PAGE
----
But we soon discovered that this was no accident. When another plane crashed into the second tower, we immediately knew that America was under attack from a hostile force. For the first time in more than a hundred years, an enemy had attacked us on our own continent, forcing us to quickly formulate a strategy for defeating this new adversary. Knowing the source of a problem is crucial for developing a strategy to combat that problem. A navigational accident demands one response. A hostile strike requires a completely different strategy.



When The Other World Invades Your World


Every day our world is invaded by what are commonly thought to be random events... and we respond accordingly:


Couples divorce, so we develop marriage enrichment seminars.


Drug use among children increases, so we educate them about the dangers of narcotics and encourage them to "Just say 'no'."


Use of pornography among Christians rises dramatically, so we organize accountability groups.


Churches fight and threaten to split, so we hire arbitrators to help us with conflict resolution.


Christians complain of depression and thoughts of suicide, so we medicate them with our latest drugs.


Please understand, I am all for marriage seminars, drug education, accountability groups, conflict resolution, and psychiatric medication when necessary. But what if the source of our conflicts is something more than just random events? What if the explanation for the problems that assault us regularly is something other than "stuff happens"? What if we are indeed under enemy attack? Would we change our strategy — or at least adapt it — to confront such a reality?



Meet Your Real Enemy


The Bible allows us to lift the curtain of our visible existence so that we can see the world as it really is. Through the lens of Scripture we discover not only that there is an unseen world... but it is a world at war. In perhaps the seminal passage in the New Testament about this spiritual conflict the apostle Paul writes:



For our struggle is not against flesh and blood, but against the rulers, against the powers, against the world forces of this darkness, against the spiritual forces of wickedness in the heavenly places (Ephesians 6:12).


Notice Paul's use of the personal pronoun "our." This war is not just a spat between two cosmic forces that has little to do with us. We cannot shrug our shoulders when we read about it and say "I don't have a dog in that fight" (a favorite Texan expression). We do have a stake in this battle. Why?


Whether you realize it or not, you are living in the crossfire of this spiritual war. You have an Enemy who is determined to destroy everything and everyone important to you. Those who dismiss such words as being "over the top", "sensationalistic", or simply secondary to "more important spiritual realities" do so to their own detriment. The late pastor Martyn Lloyd Jones wrote:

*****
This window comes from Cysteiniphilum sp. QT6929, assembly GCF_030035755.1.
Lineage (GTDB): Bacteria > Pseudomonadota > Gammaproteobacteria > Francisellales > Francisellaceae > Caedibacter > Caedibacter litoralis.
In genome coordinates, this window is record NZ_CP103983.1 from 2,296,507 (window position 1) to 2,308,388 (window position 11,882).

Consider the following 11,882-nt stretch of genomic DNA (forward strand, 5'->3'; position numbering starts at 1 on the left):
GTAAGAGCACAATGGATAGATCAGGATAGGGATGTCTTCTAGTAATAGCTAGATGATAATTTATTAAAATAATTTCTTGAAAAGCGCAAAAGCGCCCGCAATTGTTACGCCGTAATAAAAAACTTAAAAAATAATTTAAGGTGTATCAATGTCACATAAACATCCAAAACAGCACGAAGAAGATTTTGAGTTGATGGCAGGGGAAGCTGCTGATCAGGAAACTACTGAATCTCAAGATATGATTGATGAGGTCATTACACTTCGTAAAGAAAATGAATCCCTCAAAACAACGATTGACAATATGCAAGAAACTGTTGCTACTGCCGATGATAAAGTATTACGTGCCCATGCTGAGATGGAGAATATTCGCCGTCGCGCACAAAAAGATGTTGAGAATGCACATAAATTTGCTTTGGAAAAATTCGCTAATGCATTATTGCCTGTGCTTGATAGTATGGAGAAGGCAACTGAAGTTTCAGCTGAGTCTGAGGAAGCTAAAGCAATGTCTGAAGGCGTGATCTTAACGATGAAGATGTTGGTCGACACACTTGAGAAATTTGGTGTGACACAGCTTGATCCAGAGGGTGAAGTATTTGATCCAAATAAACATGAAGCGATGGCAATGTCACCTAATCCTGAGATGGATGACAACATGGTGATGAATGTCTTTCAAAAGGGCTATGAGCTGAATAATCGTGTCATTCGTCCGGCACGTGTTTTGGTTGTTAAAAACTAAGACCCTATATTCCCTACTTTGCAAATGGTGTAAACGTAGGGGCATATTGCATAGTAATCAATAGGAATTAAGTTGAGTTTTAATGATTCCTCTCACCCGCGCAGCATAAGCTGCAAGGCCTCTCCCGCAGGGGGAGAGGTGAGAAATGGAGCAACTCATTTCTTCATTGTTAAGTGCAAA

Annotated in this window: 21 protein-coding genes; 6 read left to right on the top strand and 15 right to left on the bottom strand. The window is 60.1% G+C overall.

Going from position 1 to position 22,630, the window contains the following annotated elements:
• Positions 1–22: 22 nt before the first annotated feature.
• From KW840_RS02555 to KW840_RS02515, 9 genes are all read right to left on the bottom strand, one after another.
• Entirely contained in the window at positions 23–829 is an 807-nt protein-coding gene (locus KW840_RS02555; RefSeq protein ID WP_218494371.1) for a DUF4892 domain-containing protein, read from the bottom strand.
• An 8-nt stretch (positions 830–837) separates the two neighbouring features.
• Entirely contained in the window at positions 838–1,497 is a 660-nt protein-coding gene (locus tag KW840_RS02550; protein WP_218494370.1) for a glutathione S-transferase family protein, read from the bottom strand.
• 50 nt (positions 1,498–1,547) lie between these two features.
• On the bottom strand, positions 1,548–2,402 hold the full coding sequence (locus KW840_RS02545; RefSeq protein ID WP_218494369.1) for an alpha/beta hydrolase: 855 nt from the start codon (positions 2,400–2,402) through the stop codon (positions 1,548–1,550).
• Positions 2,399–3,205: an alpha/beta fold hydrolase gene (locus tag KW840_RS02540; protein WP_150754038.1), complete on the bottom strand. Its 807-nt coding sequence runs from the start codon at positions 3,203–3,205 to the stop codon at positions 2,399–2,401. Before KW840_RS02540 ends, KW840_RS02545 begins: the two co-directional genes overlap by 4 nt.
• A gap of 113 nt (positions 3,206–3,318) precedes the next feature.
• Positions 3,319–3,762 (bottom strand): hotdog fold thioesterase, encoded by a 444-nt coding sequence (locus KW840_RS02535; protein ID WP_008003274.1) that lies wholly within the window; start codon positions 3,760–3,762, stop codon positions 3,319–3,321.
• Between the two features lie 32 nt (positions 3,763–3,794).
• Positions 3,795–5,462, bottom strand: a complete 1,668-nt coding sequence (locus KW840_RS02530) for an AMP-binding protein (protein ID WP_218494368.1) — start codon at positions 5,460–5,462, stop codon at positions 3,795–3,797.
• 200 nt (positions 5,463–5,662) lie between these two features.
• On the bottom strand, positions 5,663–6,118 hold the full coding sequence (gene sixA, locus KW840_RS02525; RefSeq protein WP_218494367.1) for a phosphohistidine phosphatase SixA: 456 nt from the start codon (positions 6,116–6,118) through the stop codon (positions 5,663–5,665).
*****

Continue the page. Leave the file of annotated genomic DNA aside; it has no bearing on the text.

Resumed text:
Not to realize that you are in a conflict means one thing only, and it is that you are so hopelessly defeated, and so "knocked out" as it were, that you do not even know it — you are completely defeated by the devil. Anyone who is not aware of a fight and a conflict in a spiritual sense is in a drugged and hazardous condition.


Admittedly, most Christians are not aware of this intense battle in which we are engaged. Although we regularly witness the fallout of the Enemy's assaults all around us — broken marriages, wayward children, divided churches, inexplicable acts of violence — we fail to connect the dots and understand the source of many of our conflicts.


How can we not only survive, but win the war that has been waged against us? Paul encourages us to "put on the full armor of God, that you may be able to stand firm against the schemes of the devil" (Ephesians 6:12).


In my book, The Divine Defense, I use this passage to outline six simple strategies for winning 'the greatest battles of our lives." Yes, our adversary is formidable, but he is also defeatable.



Avoiding the Extremes


However, in addressing the subject of Satan and spiritual warfare we need to exercise caution. Satan is just as pleased by those who exalt him as by those who ignore him. Even though Satan and his forces are real and really powerful, we need not fear them, nor do we need to become obsessed with them.


Author Neil Anderson compares the world of Satan and his demons to the world of germs. We know that germs, though invisible, are all around us. They inhabit our food, our water, our air, and other people with whom we come in contact. Some people are absolutely phobic about germs and spend their lives trying to insulate themselves from any contact with them.


But the right diet, appropriate rest and exercise, and practicing some simple principles of hygiene will protect you from most infections. You do not have to obsess about germs to be free from them. Yet, without an awareness of these microbes — and the ways to protect yourselves from them — you would be more prone to illness and even death.


We need to exercise balance in our understanding of this complex subject of spiritual warfare. But please do not equate "balance" with "passive." As the ancient warrior Sun Tzu observed:


The art of war is of vital importance... It is a matter of life and death, a road to either to safety or to ruin. Hence, under no circumstances can it be ignored.